Uranus, unlike Pluto, had no designation prior to its discovery because it was never predicted: this differs from Neptune and Pluto, the former of which was called LeVerrier's Planet, the latter of which was called Planet X prior to discovery.
Uranus was originally called The Georgian Star, or Georgium Sidus: William Herschel discovered the planet Uranus in 1781. This was a major discovery because it was the first planet to be discovered after the known planets (Mercury, Venus, Mars, Saturn and Jupiter), all of which were known since prehistoric humans. Herschel was ethnically German, as were the Hanoverian dynasty in England, and Herschel named the planet the Georgium Sidus, or Georgian Star, after King George III. This reflected Galileo's choice for the Moons of Jupiter, which he called the Medicean Planets.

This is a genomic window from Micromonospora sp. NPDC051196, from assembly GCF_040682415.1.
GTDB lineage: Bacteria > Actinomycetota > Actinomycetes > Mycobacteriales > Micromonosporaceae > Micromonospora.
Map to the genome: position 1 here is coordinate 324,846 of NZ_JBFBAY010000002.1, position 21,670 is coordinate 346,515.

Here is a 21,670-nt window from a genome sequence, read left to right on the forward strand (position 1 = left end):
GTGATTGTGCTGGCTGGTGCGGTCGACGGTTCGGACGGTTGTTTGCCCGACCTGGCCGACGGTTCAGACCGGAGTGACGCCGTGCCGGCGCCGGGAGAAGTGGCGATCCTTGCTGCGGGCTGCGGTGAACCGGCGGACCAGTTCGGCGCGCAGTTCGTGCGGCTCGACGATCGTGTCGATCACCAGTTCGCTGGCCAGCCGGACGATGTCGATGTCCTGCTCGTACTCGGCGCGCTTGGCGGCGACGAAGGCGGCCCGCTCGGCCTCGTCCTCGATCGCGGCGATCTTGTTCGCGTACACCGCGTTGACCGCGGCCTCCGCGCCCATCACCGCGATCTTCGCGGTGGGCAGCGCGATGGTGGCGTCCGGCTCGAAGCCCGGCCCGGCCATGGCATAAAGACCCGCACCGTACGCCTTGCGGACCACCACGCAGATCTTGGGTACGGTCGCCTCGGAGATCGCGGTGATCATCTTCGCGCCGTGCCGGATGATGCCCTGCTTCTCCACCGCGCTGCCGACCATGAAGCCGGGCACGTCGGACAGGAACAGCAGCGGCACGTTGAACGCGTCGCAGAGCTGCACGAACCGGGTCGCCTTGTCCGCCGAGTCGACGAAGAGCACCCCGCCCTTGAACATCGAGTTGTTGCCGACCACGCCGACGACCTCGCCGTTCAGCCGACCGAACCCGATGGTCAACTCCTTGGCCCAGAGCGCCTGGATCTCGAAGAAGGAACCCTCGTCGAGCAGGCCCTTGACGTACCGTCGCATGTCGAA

Johann Elert Bode suggested Uranus in 1782, but it was not adopted until the mid-19th century. It is curious that another astronomer, Erik Prosperin, suggested Neptune, which of course was applied to another planet discovered in 1846.